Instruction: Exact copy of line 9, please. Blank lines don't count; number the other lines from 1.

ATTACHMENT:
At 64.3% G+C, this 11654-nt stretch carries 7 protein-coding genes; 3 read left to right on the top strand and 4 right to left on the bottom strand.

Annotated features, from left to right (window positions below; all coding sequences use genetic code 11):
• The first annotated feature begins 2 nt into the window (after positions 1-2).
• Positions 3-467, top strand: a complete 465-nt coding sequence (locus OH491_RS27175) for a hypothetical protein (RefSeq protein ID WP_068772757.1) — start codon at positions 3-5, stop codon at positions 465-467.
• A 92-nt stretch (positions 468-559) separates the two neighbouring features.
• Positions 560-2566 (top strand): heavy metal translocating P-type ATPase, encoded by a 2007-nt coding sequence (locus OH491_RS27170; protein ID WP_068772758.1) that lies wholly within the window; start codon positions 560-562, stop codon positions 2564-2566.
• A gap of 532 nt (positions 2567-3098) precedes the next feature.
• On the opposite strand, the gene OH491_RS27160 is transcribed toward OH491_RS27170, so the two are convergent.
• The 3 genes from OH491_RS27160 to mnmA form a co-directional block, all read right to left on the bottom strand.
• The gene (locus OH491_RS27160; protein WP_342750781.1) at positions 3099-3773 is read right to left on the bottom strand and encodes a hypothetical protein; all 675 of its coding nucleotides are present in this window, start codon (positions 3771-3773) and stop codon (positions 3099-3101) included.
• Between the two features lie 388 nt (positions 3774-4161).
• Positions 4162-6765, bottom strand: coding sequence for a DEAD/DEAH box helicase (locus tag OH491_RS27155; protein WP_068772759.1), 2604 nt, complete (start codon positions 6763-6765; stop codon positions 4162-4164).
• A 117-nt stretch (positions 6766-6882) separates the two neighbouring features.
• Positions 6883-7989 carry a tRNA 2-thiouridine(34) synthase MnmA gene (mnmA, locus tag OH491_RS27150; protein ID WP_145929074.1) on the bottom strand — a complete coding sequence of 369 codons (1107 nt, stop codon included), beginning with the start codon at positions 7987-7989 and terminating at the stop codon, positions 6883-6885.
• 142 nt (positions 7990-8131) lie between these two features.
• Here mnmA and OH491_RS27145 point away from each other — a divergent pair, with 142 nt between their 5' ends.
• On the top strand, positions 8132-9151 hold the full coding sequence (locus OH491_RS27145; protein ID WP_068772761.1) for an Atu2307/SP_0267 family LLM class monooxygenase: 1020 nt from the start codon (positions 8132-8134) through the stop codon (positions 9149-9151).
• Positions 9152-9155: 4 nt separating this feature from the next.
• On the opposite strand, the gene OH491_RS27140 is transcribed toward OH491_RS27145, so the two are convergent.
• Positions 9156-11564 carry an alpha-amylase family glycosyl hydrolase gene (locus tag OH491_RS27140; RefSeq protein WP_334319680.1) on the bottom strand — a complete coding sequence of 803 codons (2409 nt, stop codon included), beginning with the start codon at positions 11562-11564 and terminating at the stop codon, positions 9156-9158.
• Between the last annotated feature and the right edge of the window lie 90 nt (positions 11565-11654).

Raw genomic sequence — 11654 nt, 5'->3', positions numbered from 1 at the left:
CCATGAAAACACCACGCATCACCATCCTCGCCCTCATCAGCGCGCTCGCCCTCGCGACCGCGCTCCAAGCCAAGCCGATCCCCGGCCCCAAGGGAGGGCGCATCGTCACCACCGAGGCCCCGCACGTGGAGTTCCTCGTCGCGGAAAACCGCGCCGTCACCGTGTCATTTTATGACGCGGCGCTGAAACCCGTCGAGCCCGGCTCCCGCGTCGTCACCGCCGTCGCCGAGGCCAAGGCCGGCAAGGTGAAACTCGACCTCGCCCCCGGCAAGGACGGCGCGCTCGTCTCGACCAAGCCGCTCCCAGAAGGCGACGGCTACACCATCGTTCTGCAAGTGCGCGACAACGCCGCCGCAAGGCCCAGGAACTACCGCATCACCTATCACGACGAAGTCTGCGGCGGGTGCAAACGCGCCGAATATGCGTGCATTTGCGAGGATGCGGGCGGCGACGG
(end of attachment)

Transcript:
• The 3 genes from OH491_RS27160 to mnmA form a co-directional block, all read right to left on the bottom strand.